In 1903, the City of Ithaca was ravaged by a devastating typhoid epidemic associated with contaminated drinking water that sickened about 10% of the local population. George C. Williams, president of the Ithaca Conservatory of Music at the time, recalled:
“It struck in January  just before the opening of the spring term. All students rushed for their homes. All public gatherings were forbidden. There were over 1200 cases and about 100 deaths. If we could have closed the Conservatory at that time, we could have weathered the storm; but, as it was, we had all the teachers’ salaries to pay, besides rent and other running expenses…” (Harcourt, J.B. (1983). The Ithaca College Story. Ithaca College. p. 11)
And here we are, more than a century later, taking many of the same steps to adapt to a modern-day public health crisis that has operational implications for the college. This truncated history lesson—which glosses over more complex factors at play within the city during the typhoid incident—speaks to the enduring importance of public health, but also illustrates that resiliency and perseverance are a common theme in the history of this college.
It was disappointing to return to campus this fall unable to shed all the protective public health layers against COVID as we had hoped. However, this does not mean that there has not been progress. Our public health protections are not the same as the spring, as this would not have made sense given that vaccination has changed the broader context and trajectory of the pandemic. However, COVID is not over so we must continue to make trade-offs between constraining certain actions while simultaneously looking for pathways to move forward. Classes are in session. Athletic competitions are occurring. Clubs and social activities are underway. Admissions is holding tours. We had a family weekend!
COVID is still very much a part of our daily existence. Our individual behaviors and choices whether on or off campus do matter. Therefore, everyone’s continued efforts to hold COVID at bay, even though we’re all exhausted and tired of it, is critical to keeping campus open and operational.
There are many simple ways that you can “do your part.” Choose to have everyone age-eligible in your household vaccinated to protect you from hospitalization and reduce the risk of transmitting the virus to those around you. Complete your daily health screening. Ask a student to see their green IC Health Badge. Get tested if you’re randomly selected to do so, even though you feel fine. Get tested if you’re symptomatic, even if you’re vaccinated. Wear your face covering when you’re indoors without having to be asked. Speak up and request that others around you do the same.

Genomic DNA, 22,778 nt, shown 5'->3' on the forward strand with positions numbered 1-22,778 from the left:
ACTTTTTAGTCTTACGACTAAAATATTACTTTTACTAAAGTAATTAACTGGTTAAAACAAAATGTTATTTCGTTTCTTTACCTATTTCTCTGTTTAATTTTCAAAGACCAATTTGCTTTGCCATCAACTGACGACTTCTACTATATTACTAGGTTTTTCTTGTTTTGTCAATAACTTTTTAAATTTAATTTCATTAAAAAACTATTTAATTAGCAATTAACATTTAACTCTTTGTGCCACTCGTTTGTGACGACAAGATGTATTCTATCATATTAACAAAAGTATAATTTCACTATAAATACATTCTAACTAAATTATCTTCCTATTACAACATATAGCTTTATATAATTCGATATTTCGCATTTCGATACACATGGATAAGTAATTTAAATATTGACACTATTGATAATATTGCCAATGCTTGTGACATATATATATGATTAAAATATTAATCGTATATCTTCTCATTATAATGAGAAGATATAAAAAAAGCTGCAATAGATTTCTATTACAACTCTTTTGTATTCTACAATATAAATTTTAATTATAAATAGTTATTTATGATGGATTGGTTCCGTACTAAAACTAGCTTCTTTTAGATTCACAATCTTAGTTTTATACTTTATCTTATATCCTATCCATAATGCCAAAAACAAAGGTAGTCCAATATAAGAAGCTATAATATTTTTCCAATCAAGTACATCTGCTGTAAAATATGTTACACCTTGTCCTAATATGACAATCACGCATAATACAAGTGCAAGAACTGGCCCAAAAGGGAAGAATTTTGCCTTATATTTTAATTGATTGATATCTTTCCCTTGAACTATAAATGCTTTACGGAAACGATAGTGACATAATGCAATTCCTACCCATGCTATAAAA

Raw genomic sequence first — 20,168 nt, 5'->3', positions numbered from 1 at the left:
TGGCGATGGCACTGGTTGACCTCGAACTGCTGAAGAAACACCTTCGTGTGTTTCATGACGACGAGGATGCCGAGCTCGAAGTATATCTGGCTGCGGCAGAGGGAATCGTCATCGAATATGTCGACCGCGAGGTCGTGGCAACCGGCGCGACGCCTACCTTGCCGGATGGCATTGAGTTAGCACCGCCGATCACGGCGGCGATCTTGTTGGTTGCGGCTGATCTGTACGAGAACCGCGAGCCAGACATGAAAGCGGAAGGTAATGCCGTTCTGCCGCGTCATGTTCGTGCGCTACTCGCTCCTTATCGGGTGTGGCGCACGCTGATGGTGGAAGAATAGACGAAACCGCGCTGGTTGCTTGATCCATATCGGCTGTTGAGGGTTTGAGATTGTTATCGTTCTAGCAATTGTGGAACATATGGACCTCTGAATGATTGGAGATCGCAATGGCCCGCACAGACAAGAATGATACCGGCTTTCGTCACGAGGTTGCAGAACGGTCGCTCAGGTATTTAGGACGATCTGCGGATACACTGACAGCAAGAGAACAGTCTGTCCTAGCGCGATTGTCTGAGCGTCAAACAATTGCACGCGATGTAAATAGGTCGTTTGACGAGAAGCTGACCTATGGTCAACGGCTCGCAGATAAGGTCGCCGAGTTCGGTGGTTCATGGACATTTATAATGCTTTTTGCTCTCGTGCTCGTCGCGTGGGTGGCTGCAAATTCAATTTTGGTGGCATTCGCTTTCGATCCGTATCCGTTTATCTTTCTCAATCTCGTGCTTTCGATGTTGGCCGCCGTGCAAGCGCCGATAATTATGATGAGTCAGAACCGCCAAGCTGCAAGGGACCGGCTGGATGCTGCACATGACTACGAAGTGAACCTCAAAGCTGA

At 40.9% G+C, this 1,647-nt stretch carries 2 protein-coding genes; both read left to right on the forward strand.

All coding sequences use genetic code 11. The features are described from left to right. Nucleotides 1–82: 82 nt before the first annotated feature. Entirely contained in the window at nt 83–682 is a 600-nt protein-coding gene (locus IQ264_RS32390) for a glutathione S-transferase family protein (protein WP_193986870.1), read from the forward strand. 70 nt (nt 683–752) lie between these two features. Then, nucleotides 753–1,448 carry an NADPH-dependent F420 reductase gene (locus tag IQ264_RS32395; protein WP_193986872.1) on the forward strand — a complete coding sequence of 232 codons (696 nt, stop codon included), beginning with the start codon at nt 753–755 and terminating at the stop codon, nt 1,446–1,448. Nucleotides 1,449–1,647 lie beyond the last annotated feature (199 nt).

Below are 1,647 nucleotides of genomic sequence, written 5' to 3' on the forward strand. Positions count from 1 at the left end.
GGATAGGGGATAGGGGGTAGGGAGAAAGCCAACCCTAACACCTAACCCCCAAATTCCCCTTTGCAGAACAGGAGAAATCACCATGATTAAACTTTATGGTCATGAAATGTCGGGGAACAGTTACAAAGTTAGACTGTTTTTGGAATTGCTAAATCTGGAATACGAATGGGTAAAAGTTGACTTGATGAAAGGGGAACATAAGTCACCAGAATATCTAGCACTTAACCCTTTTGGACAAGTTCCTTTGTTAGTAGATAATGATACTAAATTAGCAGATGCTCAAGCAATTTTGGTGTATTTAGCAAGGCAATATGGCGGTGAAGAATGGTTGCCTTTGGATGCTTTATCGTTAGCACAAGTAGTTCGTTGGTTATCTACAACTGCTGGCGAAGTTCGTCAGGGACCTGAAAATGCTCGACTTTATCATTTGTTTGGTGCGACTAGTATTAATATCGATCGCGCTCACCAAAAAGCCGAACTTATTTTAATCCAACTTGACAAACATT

It is heartening to see that our campus community is more collectively committed to public health than I suspect it realizes, and that this extends beyond COVID. For example, The Ithacan reported that our Public and Community Health Student Association (PCHSA) is experiencing a resurgence and, for any student who cares deeply about how social and environmental factors impact your well-being, that club is for you! The Student Governance Council hosted Ted Schiele from the Tompkins County Health Department regarding the importance of a smoke free campus. Faculty involved with our Center for Faculty Excellence advance anti-racist pedagogy through the antiracism institute and our Center for the Study of Culture, Race, and Ethnicity works to enhance curricular opportunities for those who are usually marginalized, under-represented, and/or misrepresented in normative curriculum. Finally, our sustainability efforts at the college to become carbon-neutral align well with the City of Ithaca’s recent vote to electrify and de-carbonize all of its homes and buildings by 2030. We haven’t explicitly stated as a college that we embrace a health in all policies approach, but the theme is apparent when you examine initiatives of importance to this campus community.
Yes, COVID remains a significant challenge that will demand our time and energy for the remainder of this academic year at least. Like the typhoid epidemic, it will someday be a historical milestone for the college and another testament to our personal and campus resiliency. The questions are: what have we learned and what positive change will it enable us to pursue moving forward?
Associate Provost for Graduate and Professional Studies